March 25, 2020

So when did we all become such pansies?

Dana Mathewson

The estimable Jack Cashill takes us to task -- rightly, I think -- in this sports-related column.

As a kid, I was the victim – and beneficiary – of a malady I remember as the "Asian flu." Without hesitation, I can trace the onset of this illness to early October 1957, when I was 9 years old.

I remember the date specifically because I followed baseball. I grew up as Dodger fan in a metropolitan area with three choices, all of them viable. The New York Giants had won the World Series in 1954, the Brooklyn Dodgers in 1955 and the New York Yankees in 1956.

The Yankees had also won in 1947, 1949, 1950, 1951, 1952 and 1953. I might have been a Yankee fan save for the fact that when I came of age, my older brother informed me that the Yankees were already "taken." They were "his" team.

Like my brother, Yankee fans were insufferable. On occasion, they would roam the neighborhood in bands searching out apostates. We Dodger fans were few: little brothers, "colored kids," left-handers and other misfits. We came to dread these mini-pogroms and detest the Yankees and their fans.

I remember the date of my Asian flu malady so precisely because it coincided with the 1957 World Series. At the time, these games were played only in the daytime.

I used the word "beneficiary" above because I, unlike my friends, got to watch the Series from the comfort of the living room couch.

The Asian flu was a happy memory for me. It was especially happy because the underdog Milwaukee Braves came from behind to beat the Yankees four games to three, the final victory a shutout at Yankee Stadium.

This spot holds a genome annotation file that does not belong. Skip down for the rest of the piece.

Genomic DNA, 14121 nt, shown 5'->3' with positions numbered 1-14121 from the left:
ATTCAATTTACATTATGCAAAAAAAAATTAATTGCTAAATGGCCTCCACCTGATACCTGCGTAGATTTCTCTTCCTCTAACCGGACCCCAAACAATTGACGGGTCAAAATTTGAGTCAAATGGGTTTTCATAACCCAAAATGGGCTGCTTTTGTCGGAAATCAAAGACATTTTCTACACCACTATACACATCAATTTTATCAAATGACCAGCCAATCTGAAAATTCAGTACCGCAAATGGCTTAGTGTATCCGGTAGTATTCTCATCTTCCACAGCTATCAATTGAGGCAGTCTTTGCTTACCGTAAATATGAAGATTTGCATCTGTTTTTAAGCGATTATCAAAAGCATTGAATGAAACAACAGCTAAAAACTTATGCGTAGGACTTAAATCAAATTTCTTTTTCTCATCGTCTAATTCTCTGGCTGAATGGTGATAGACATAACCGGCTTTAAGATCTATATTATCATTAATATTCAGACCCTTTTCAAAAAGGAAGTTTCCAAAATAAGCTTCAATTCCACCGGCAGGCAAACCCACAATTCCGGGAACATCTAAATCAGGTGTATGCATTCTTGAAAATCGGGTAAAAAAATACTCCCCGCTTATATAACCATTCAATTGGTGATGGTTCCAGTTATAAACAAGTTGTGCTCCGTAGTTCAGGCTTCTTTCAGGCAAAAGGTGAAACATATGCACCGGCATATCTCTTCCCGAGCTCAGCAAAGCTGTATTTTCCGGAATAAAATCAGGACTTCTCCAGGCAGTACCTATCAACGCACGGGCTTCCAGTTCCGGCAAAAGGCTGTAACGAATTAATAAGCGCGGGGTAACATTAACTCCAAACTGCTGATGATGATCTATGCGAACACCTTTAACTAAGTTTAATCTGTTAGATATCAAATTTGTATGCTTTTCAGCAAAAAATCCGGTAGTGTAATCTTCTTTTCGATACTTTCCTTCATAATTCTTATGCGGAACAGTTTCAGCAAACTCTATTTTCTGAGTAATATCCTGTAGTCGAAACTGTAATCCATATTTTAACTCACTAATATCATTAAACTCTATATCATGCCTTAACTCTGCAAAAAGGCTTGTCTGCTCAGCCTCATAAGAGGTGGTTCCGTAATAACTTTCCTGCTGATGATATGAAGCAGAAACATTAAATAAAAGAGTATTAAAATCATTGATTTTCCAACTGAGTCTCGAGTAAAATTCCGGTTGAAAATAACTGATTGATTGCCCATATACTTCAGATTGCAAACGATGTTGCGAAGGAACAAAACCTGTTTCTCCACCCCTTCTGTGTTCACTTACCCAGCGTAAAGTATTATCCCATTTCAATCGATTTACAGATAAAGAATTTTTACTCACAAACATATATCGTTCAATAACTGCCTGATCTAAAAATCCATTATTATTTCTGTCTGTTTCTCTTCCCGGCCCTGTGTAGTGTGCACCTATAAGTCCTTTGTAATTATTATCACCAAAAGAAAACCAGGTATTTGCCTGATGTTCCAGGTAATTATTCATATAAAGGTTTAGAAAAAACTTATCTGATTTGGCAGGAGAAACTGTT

I did not know the word "schadenfreude" then, but I certainly knew the concept. I was not too ill to glory in my brother's misery.

Although my teachers were surely suspicious of the timing, there was no doubting my illness. Our family doctor made a house call. My temperature crested at 104 degrees.

I remember the number well because it gave me bragging rights. The Asian flu struck many children in my neighborhood. After the fact, we compared our temperatures the way we would our batting averages.

I was the envy of my fellow baseball fans. Not only did my illness strike during the World Series, but at 104 I also topped their paltry 102s and 103s.

For me this all seemed providential as I was a generally healthy kid. I would not miss another day of school for the next four years and would win the school's perfect attendance award at graduation in a landslide.

It's great, folks, every bit, and you'll find the rest of it here worth the read! I can identify with those days! Go read it! Really!

Posted by: Timothy Birdnow at 10:16 PM | Comments (1) | Add Comment
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